Canon 6D vs Panasonic TZ100
The Canon EOS 6D and the Panasonic Lumix DMC-TZ100 (labelled Panasonic ZS100 in some countries) are two digital cameras that were revealed to the public, respectively, in September 2012 and January 2016. The 6D is a DSLR, while the TZ100 is a fixed lens compact. The cameras are based on a full frame (6D) and an one-inch (TZ100) sensor. Both cameras offer a resolution of 20 megapixels.
Below is an overview of the main specs of the two cameras as a starting point for the comparison.
|Canon 6D||Panasonic TZ100|
|Digital single lens reflex||Fixed lens compact camera|
|Canon EF mount lenses||25-250mm f/2.8-5.9|
|20 MP, Full Frame Sensor||20 MP, 1" Sensor|
|1080/30p Video||4K/30p Video|
|ISO 100-25600 (50-102400)||ISO 125-12800 (80-25600)|
|Optical viewfinder||Electronic viewfinder (1166k dots)|
|3.0" LCD, 1040k dots||3.0" LCD, 1040k dots|
|Fixed screen (not touch-sensitive)||Fixed touchscreen|
|4.5 shutter flaps per second||10 shutter flaps per second|
|Lens stabilization only||In-body stabilization|
|Weathersealed body||Not weather sealed|
|1090 shots per battery charge||300 shots per battery charge|
|145 x 111 x 71 mm, 770 g||111 x 65 x 44 mm, 312 g|
Going beyond this snapshot of core features and characteristics, what are the differences between the Canon EOS 6D and the Panasonic Lumix DMC-TZ100? Which one should you buy? Read on to find out how these two cameras compare with respect to their body size, their imaging sensors, their shooting features, their input-output connections, and their reception by expert reviewers.
Body comparison: Canon 6D vs Panasonic TZ100
An illustration of the physical size and weight of the Canon 6D and the Panasonic TZ100 is provided in the side-by-side display below. The two cameras are presented according to their relative size. Three successive views from the front, the top, and the rear are shown. All width, height and depth measures are rounded to the nearest millimeter.
The TZ100 can be obtained in two different colors (black, silver), while the 6D is only available in black.
If the front view area (width x height) of the cameras is taken as an aggregate measure of their size, the Panasonic TZ100 is considerably smaller (55 percent) than the Canon 6D. It is worth mentioning in this context that the 6D is splash and dust resistant, while the TZ100 does not feature any corresponding weather-sealing.
The above size and weight comparisons are to some extent incomplete and possibly misleading, as the TZ100 has a lens built in, whereas the 6D is an interchangeable lens camera that requires a separate lens. Attaching the latter will add extra weight and bulk to the setup. You can compare the optics available for the 6D and their specifications in the Canon EF Lens Catalog.
Concerning battery life, the 6D gets 1090 shots out of its LP-E6 battery, while the TZ100 can take 300 images on a single charge of its DMW-BLG10 power pack. The power pack in the TZ100 can be charged via the USB port, which can be very convenient when travelling.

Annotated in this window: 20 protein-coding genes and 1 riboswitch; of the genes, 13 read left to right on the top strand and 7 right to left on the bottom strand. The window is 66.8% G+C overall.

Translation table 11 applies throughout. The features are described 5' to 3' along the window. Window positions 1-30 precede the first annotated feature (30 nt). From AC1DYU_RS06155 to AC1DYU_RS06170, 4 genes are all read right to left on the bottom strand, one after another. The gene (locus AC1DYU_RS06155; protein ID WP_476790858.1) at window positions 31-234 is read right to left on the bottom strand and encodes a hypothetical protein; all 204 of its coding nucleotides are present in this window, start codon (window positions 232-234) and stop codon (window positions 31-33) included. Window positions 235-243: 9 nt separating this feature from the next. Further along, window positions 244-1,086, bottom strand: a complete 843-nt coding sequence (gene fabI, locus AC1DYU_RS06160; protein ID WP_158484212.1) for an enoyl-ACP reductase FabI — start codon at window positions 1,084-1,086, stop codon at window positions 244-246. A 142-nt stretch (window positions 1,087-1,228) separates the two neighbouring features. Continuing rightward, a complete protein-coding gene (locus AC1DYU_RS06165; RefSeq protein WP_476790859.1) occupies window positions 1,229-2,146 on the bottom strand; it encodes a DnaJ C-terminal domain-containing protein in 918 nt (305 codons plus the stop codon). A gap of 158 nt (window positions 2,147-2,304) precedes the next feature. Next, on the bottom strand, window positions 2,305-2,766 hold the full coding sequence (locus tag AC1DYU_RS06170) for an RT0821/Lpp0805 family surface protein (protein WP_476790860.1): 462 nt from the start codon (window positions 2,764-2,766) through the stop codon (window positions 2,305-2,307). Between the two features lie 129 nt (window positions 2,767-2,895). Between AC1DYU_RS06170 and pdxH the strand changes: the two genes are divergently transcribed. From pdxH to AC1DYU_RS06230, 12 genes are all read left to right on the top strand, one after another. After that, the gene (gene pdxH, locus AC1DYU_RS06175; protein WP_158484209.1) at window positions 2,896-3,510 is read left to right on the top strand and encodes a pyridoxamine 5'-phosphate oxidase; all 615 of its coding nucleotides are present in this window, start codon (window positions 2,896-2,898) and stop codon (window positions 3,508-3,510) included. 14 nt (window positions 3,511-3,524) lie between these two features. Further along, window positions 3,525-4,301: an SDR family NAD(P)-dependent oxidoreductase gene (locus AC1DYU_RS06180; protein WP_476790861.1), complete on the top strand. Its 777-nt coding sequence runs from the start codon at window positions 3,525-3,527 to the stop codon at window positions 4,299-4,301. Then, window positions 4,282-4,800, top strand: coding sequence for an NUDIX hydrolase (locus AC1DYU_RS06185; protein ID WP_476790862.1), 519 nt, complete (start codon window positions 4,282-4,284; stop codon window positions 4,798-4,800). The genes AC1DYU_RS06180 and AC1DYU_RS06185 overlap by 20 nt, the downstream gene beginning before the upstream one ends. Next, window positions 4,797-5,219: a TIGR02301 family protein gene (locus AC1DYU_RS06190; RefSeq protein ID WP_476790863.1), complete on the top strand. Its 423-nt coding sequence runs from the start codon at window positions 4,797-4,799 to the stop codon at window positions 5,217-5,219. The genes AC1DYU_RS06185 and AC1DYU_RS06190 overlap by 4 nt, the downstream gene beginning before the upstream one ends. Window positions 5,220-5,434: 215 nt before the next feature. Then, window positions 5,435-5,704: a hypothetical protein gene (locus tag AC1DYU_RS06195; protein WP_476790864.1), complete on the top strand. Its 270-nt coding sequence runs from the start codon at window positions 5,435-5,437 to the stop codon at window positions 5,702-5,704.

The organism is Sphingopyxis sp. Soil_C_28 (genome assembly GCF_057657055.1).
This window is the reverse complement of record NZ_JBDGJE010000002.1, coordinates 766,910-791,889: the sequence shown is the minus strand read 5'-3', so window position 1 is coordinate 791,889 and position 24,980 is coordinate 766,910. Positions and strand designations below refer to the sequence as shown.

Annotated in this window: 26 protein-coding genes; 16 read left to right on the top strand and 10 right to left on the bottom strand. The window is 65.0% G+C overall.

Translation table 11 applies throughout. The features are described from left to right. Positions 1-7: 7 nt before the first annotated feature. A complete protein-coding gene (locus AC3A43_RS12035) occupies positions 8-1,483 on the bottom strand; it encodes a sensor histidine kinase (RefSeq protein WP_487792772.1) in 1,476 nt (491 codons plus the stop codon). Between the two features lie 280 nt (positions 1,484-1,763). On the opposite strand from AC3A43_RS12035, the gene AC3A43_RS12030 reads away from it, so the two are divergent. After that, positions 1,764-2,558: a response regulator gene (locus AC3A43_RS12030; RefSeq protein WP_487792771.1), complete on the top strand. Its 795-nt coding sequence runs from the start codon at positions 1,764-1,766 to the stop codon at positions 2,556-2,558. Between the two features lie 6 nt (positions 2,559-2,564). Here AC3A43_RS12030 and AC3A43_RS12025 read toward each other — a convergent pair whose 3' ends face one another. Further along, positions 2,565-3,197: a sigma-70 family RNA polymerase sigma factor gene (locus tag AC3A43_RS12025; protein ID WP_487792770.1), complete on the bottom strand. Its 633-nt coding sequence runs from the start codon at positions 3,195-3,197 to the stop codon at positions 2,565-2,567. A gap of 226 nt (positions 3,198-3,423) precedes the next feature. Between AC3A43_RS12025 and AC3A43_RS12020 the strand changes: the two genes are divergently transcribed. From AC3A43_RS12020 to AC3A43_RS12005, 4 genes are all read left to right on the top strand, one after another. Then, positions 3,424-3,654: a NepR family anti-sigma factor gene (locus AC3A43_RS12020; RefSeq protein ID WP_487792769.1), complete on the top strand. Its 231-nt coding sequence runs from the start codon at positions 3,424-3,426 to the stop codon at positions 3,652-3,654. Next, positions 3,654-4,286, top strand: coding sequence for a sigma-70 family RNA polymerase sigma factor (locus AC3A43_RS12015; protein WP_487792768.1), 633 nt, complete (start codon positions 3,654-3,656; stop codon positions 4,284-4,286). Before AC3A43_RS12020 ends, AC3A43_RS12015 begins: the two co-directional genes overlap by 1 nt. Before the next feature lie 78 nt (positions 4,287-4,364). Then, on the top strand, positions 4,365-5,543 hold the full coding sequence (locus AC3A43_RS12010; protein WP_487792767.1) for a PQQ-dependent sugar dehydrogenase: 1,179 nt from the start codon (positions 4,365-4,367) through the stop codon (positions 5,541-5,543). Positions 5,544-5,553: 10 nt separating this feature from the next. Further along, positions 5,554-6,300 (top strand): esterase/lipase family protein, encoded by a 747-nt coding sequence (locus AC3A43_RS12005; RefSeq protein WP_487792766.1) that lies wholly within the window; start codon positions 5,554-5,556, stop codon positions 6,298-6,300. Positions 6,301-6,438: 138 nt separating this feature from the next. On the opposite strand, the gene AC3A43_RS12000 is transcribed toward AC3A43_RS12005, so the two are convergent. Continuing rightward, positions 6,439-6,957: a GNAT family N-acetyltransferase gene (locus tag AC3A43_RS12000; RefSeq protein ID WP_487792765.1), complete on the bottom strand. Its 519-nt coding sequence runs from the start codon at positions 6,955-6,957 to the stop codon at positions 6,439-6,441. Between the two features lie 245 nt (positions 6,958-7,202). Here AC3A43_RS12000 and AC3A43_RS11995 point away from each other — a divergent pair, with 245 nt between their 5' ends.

The following table provides a synthesis of the main physical specifications of the two cameras and other similar ones. If you want to switch the focus of the display and review another camera pair, just select a new right or left comparator from among the camera models in the table. Alternatively, you can also move across to the CAM-parator tool and choose from the broad selection of possible camera comparisons there.
|Canon 6D»||5.7 in||4.4 in||2.8 in||27.2 oz||1090||Y||Sep 2012||2,099||-||Canon 6D|
|Panasonic TZ100«||4.4 in||2.6 in||1.7 in||11.0 oz||300||n||Jan 2016||699||-||Panasonic TZ100|
|Canon 6D Mark II« »||5.7 in||4.4 in||3.0 in||27.0 oz||1200||Y||Jun 2017||1,999||Canon 6D Mark II|
|Canon 1D X Mark II« »||6.2 in||6.6 in||3.3 in||54.0 oz||1210||Y||Feb 2016||5,999||Canon 1D X Mark II|
|Canon 5DS« »||6.0 in||4.6 in||3.0 in||32.8 oz||700||Y||Feb 2015||3,699||Canon 5DS|
|Canon G5 X« »||4.4 in||3.0 in||1.7 in||12.5 oz||210||n||Oct 2015||799||Canon G5 X|
|Canon M3« »||4.4 in||2.7 in||1.7 in||12.9 oz||250||n||Feb 2015||679||-||Canon M3|
|Canon 7D II« »||5.9 in||4.4 in||3.1 in||32.1 oz||670||Y||Sep 2014||1,799||Canon 7D II|
|Canon 70D« »||5.5 in||4.1 in||3.1 in||26.6 oz||920||Y||Jul 2013||1,199||-||Canon 70D|
|Canon 5D Mark III« »||6.0 in||4.6 in||3.0 in||33.5 oz||950||Y||Mar 2012||3,499||-||Canon 5D Mark III|
|Canon 1D X« »||6.2 in||6.6 in||3.3 in||54.7 oz||1120||Y||Oct 2011||6,799||-||Canon 1D X|
|Canon 5D Mark II« »||6.0 in||4.5 in||3.0 in||30.0 oz||850||Y||Sep 2008||3,499||-||Canon 5D Mark II|
|Nikon D610« »||5.6 in||4.4 in||3.2 in||30.0 oz||900||Y||Oct 2013||1,999||Nikon D610|
|Nikon D600« »||5.6 in||4.4 in||3.2 in||30.0 oz||900||Y||Sep 2012||2,099||-||Nikon D600|
|Panasonic TZ200« »||4.4 in||2.6 in||1.8 in||12.0 oz||370||n||Feb 2018||799||Panasonic TZ200|
|Panasonic LX15« »||4.2 in||2.4 in||1.7 in||10.9 oz||260||n||Sep 2016||699||Panasonic LX15|
|Sony RX100 IV« »||4.0 in||2.3 in||1.6 in||10.5 oz||280||n||Jun 2015||999||-||Sony RX100 IV|
|Note: Measurements and pricing do not include easily detachable parts, such as interchangeable lenses or optional viewfinders.|